Spectrum 2.0

Review of 'Great Escape, The'

Rating:5 User: WhenIWasCruel

17 October 2016

by John Heap (Denton Designs)

The Great Escape was a further development of 3d isometric games, taking the scrolling approach of Nightshade [or even Ant Attack] and linking it with a strong arcade/adventure gameplay, based on exploration and use of items, in order to escape from a prison camp. It follows the direction of Fairlight, more than the platformer inclination of Knight Lore. Not only, it creates an enviroment that is organic, if very circumscribed, and that works in a collective movement of characters busy in the cycle of the day, prisoners and guards. It's the classic loop movement of a character or element of an ordinary game - moving through a pre-established trajectory – here expanded to become the dynamic representation of a small community, the community of a prison camp. Another exceptionality of The Great Escape is that there is no death, there are no enemies to kill or to jump or dodge in order to avoid a consequent death: your only possible death is a moral one, a terminal demoralization that makes your character lose any will of escape - each time you're caught, and do time in the isolation cell, the flag displayed at the side of the screen will lower: once it touches the bottom, there will be nothing you can do - your sprite will follow the daily routine without being controllable anymore.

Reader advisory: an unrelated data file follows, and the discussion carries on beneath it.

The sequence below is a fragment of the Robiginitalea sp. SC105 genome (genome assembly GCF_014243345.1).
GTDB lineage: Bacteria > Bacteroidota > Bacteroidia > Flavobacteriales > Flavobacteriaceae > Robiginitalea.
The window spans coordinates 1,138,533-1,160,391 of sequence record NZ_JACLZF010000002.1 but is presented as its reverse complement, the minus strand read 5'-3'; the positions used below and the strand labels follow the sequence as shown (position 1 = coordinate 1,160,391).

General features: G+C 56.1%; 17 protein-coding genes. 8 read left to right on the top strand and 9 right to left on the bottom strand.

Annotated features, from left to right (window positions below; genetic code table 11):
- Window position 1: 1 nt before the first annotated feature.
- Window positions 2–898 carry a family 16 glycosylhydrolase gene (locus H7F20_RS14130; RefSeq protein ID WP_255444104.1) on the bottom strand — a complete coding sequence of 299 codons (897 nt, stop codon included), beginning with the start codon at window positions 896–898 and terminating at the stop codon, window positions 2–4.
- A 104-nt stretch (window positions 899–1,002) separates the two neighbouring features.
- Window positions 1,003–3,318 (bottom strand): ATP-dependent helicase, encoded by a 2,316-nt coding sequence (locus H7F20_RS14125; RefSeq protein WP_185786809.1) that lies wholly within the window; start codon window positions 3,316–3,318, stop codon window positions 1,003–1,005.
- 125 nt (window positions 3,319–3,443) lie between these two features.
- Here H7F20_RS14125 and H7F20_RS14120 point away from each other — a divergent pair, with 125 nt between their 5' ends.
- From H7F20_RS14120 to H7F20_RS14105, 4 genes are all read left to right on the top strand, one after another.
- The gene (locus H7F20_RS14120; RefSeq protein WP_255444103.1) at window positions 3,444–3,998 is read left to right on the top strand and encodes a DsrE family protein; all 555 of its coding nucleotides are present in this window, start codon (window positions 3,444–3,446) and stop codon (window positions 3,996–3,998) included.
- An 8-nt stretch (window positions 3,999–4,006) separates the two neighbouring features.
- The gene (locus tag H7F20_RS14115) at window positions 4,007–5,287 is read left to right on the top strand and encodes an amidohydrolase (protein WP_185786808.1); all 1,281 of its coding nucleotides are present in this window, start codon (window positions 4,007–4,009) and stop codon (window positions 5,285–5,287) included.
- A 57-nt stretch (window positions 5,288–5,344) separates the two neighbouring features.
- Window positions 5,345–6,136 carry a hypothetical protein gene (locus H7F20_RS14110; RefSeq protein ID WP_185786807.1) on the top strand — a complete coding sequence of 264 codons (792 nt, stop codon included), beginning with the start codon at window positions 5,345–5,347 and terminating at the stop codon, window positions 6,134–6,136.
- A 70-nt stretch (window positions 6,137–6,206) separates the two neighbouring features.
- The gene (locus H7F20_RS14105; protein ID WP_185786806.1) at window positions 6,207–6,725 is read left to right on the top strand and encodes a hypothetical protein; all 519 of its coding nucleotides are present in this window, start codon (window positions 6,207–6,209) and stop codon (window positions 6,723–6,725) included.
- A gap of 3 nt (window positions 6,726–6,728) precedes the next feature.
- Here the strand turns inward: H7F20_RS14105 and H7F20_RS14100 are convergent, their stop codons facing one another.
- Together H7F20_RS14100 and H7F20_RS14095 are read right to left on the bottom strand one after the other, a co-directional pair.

It's up to you disrupting the mechanicity of the routine, skipping, for example, the exercise time or breakfast time to look for tools and items useful to the escape. The kind of charge-up tension while you're in a forbidden area or room, picking a lock, with the bell ringing alarmingly, fearing the sudden appearance of the captain or guards is something rare in a Spectrum game.
In the 2d world, a small community in movement had already been depicted in Skool Daze, with a set of very distinctive characters, stuck in a loop of school lessons, so not in a more somber way as the whole days and nights in a prison camp in TGE. The black and white graphics turn into black and blue in the night, and you'll discover at your own peril that going out of the barrack in these hours is very dangerous – lurking spotlights could find you, and the guards start chasing you. The days are differentiated by the arrive of the Red Cross parcel, a box you can open, which will cointain a different item each day for various days before restarting from the first one. A relatively small portion of the playing area is displayed, framed in barbed wire, while your sprite wanders around totally identical to the other prisoners, details that help to create a slight sense of claustrophobia and loss and and a sense of depersonalization, or just of... lack of memory.

5/5